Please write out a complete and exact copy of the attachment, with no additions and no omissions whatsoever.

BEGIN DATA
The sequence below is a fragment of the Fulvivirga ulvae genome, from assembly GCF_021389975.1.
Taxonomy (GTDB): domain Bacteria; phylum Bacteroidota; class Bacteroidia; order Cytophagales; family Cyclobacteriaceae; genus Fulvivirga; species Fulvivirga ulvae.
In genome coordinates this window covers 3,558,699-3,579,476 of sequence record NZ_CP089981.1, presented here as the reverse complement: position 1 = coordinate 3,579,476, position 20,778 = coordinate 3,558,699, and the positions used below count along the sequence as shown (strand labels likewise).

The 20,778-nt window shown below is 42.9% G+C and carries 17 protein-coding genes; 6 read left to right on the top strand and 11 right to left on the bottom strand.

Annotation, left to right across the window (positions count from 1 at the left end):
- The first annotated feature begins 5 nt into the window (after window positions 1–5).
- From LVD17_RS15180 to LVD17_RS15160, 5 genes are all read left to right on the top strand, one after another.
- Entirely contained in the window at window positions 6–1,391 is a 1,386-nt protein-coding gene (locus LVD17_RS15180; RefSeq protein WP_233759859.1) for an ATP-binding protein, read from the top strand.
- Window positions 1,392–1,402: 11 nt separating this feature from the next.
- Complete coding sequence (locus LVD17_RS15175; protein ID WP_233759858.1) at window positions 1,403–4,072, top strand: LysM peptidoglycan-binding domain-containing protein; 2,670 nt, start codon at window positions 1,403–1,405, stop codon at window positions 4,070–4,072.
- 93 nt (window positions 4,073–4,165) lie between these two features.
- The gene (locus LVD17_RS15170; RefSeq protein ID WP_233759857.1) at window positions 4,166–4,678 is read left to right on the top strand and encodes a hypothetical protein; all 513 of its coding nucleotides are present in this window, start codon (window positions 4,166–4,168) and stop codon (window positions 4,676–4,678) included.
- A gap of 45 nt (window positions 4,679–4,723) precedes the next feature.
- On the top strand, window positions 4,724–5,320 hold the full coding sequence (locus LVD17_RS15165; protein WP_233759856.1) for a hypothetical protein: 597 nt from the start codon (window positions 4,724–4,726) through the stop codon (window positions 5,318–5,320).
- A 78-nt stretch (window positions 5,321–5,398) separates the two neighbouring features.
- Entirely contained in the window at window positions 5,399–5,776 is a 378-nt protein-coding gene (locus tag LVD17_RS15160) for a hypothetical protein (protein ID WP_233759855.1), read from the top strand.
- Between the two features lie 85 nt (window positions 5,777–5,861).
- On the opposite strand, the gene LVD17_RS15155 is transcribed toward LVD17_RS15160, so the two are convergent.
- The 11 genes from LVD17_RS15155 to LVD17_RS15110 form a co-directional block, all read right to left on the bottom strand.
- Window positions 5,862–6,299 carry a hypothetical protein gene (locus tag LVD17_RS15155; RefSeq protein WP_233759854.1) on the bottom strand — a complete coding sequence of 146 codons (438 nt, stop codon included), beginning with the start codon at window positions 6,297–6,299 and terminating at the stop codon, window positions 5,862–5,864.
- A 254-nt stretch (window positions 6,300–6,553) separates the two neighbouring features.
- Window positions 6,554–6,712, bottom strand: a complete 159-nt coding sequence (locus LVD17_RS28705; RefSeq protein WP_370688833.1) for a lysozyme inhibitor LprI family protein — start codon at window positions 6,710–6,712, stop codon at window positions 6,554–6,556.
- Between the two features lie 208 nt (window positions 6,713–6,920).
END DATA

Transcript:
The sequence below is a fragment of the Fulvivirga ulvae genome, from assembly GCF_021389975.1.
Taxonomy (GTDB): domain Bacteria; phylum Bacteroidota; class Bacteroidia; order Cytophagales; family Cyclobacteriaceae; genus Fulvivirga; species Fulvivirga ulvae.
In genome coordinates this window covers 3,558,699-3,579,476 of sequence record NZ_CP089981.1, presented here as the reverse complement: position 1 = coordinate 3,579,476, position 20,778 = coordinate 3,558,699, and the positions used below count along the sequence as shown (strand labels likewise).

The 20,778-nt window shown below is 42.9% G+C and carries 17 protein-coding genes; 6 read left to right on the top strand and 11 right to left on the bottom strand.

Annotation, left to right across the window (positions count from 1 at the left end):
- The first annotated feature begins 5 nt into the window (after window positions 1–5).
- From LVD17_RS15180 to LVD17_RS15160, 5 genes are all read left to right on the top strand, one after another.
- Entirely contained in the window at window positions 6–1,391 is a 1,386-nt protein-coding gene (locus LVD17_RS15180; RefSeq protein WP_233759859.1) for an ATP-binding protein, read from the top strand.
- Window positions 1,392–1,402: 11 nt separating this feature from the next.
- Complete coding sequence (locus LVD17_RS15175; protein ID WP_233759858.1) at window positions 1,403–4,072, top strand: LysM peptidoglycan-binding domain-containing protein; 2,670 nt, start codon at window positions 1,403–1,405, stop codon at window positions 4,070–4,072.
- 93 nt (window positions 4,073–4,165) lie between these two features.
- The gene (locus LVD17_RS15170; RefSeq protein ID WP_233759857.1) at window positions 4,166–4,678 is read left to right on the top strand and encodes a hypothetical protein; all 513 of its coding nucleotides are present in this window, start codon (window positions 4,166–4,168) and stop codon (window positions 4,676–4,678) included.
- A gap of 45 nt (window positions 4,679–4,723) precedes the next feature.
- On the top strand, window positions 4,724–5,320 hold the full coding sequence (locus LVD17_RS15165; protein WP_233759856.1) for a hypothetical protein: 597 nt from the start codon (window positions 4,724–4,726) through the stop codon (window positions 5,318–5,320).
- A 78-nt stretch (window positions 5,321–5,398) separates the two neighbouring features.
- Entirely contained in the window at window positions 5,399–5,776 is a 378-nt protein-coding gene (locus tag LVD17_RS15160) for a hypothetical protein (protein ID WP_233759855.1), read from the top strand.
- Between the two features lie 85 nt (window positions 5,777–5,861).
- On the opposite strand, the gene LVD17_RS15155 is transcribed toward LVD17_RS15160, so the two are convergent.
- The 11 genes from LVD17_RS15155 to LVD17_RS15110 form a co-directional block, all read right to left on the bottom strand.
- Window positions 5,862–6,299 carry a hypothetical protein gene (locus tag LVD17_RS15155; RefSeq protein WP_233759854.1) on the bottom strand — a complete coding sequence of 146 codons (438 nt, stop codon included), beginning with the start codon at window positions 6,297–6,299 and terminating at the stop codon, window positions 5,862–5,864.
- A 254-nt stretch (window positions 6,300–6,553) separates the two neighbouring features.
- Window positions 6,554–6,712, bottom strand: a complete 159-nt coding sequence (locus LVD17_RS28705; RefSeq protein WP_370688833.1) for a lysozyme inhibitor LprI family protein — start codon at window positions 6,710–6,712, stop codon at window positions 6,554–6,556.
- Between the two features lie 208 nt (window positions 6,713–6,920).